Results and Impact 25-30/9/2016 XXV International Congress of Entomology James Bell Climate change impacts pest and beneficial insects over the last half century: Insights from the UK. Symposium: Climate Change Impacts and Insect Population Dynamics. Orlando, Florida
Year(s) Of Engagement Activity 2016
URL http://ice2016orlando.org/
 
Description Invited seminar at University of Helsinki 
Form Of Engagement Activity A talk or presentation
Part Of Official Scheme? No
Geographic Reach Local
Primary Audience Postgraduate students
Results and Impact I was invited to deliver this seminar by staff at the University of Helsinki as part of their postgraduate training programme, though the event was attended by undergraduates and staff as well. It was attended by >50 people and stimulated questions and discussion.
Year(s) Of Engagement Activity 2018
 
Description Invited talk for the Scottish Freshwater Group 
Form Of Engagement Activity A talk or presentation
Part Of Official Scheme? No
Geographic Reach National
Primary Audience Professional Practitioners
Results and Impact I was invited to give the opening talk at the meeting, which was attended by approximately 80 people. The seminar was well received and stimulated questions and debate.
Year(s) Of Engagement Activity 2018
 
Description Quantifying links between human influences on climate, shifting seasons and widespread ecosystem consequences 
Form Of Engagement Activity A talk or presentation
Part Of Official Scheme? No
Geographic Reach Regional
Primary Audience Professional Practitioners
Results and Impact Bell, J.R. et al. SPACE II. Quantifying links between human influences on climate, shifting seasons and widespread ecosystem consequences Royal Entomological Society Climate Change Special Interest Group, 16th October, Rothamsted.
Year(s) Of Engagement Activity 2013
URL http://www.royensoc.co.uk/sites/default/files/CLIMATE_CHANGE_PROGRAMME_BOOKLET_2013.pdf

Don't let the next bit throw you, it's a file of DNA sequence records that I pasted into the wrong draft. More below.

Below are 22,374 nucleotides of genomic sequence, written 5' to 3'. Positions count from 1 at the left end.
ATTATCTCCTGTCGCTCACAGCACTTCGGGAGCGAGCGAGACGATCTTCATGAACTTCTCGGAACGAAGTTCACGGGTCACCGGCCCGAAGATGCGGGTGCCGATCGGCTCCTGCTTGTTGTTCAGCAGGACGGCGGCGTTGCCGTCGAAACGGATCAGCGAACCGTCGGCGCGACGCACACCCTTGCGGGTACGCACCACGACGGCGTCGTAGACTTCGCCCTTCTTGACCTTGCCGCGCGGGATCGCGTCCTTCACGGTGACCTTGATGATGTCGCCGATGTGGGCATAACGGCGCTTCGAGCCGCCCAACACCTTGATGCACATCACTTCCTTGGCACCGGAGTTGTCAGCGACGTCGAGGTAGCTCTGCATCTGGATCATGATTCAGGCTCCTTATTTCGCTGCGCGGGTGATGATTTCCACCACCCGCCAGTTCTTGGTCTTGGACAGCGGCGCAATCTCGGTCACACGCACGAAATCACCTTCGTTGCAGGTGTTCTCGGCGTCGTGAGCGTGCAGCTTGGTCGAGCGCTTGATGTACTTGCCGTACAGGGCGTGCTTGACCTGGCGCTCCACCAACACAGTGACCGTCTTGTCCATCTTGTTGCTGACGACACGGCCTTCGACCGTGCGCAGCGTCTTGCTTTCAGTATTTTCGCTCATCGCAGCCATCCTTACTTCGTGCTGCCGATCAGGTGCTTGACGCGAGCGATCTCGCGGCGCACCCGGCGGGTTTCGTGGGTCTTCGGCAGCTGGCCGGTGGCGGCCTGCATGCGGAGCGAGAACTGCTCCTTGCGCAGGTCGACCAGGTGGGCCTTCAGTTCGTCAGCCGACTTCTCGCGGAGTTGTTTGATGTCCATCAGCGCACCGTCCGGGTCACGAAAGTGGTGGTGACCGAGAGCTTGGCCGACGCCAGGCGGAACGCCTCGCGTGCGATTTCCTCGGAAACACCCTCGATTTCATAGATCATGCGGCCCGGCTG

Description Regional differences in phenological responses of aphids, butterflies, moths and birds across the UK 
Form Of Engagement Activity A talk or presentation
Part Of Official Scheme? No
Geographic Reach International
Primary Audience Professional Practitioners
Results and Impact Bell et al. Regional differences in phenological responses of aphids, butterflies, moths and birds across the UK. Royal Entomological Society Annual National Science Meeting - Ento '16. Harper Adams University, Edgmond, Newport, Shropshire, TF10 8NB
Year(s) Of Engagement Activity 2016
URL http://www.royensoc.co.uk/sites/default/files/ento16ConfirmedProgramme_0.pdf
 
Description The effect of habitat on phenological responses: a meta analysis of aphids, butterflies, moths and birds 
Form Of Engagement Activity A talk or presentation
Part Of Official Scheme? No
Geographic Reach International
Primary Audience Professional Practitioners
Results and Impact Bell, J.R., Botham, M., Harrington, R. Henrys, P., Leech, D. & Thackeray, S.J. (2014) The effect of habitat on phenological responses: a meta analysis of aphids, butterflies, moths and birds. European Congress of Entomology Session 'Aphids and their natural enemies' 3rd - 8th August 2014, York
Year(s) Of Engagement Activity 2014
URL http://www.royensoc.co.uk/meetings/20140803_ece2014_author_and_programme_listing.htm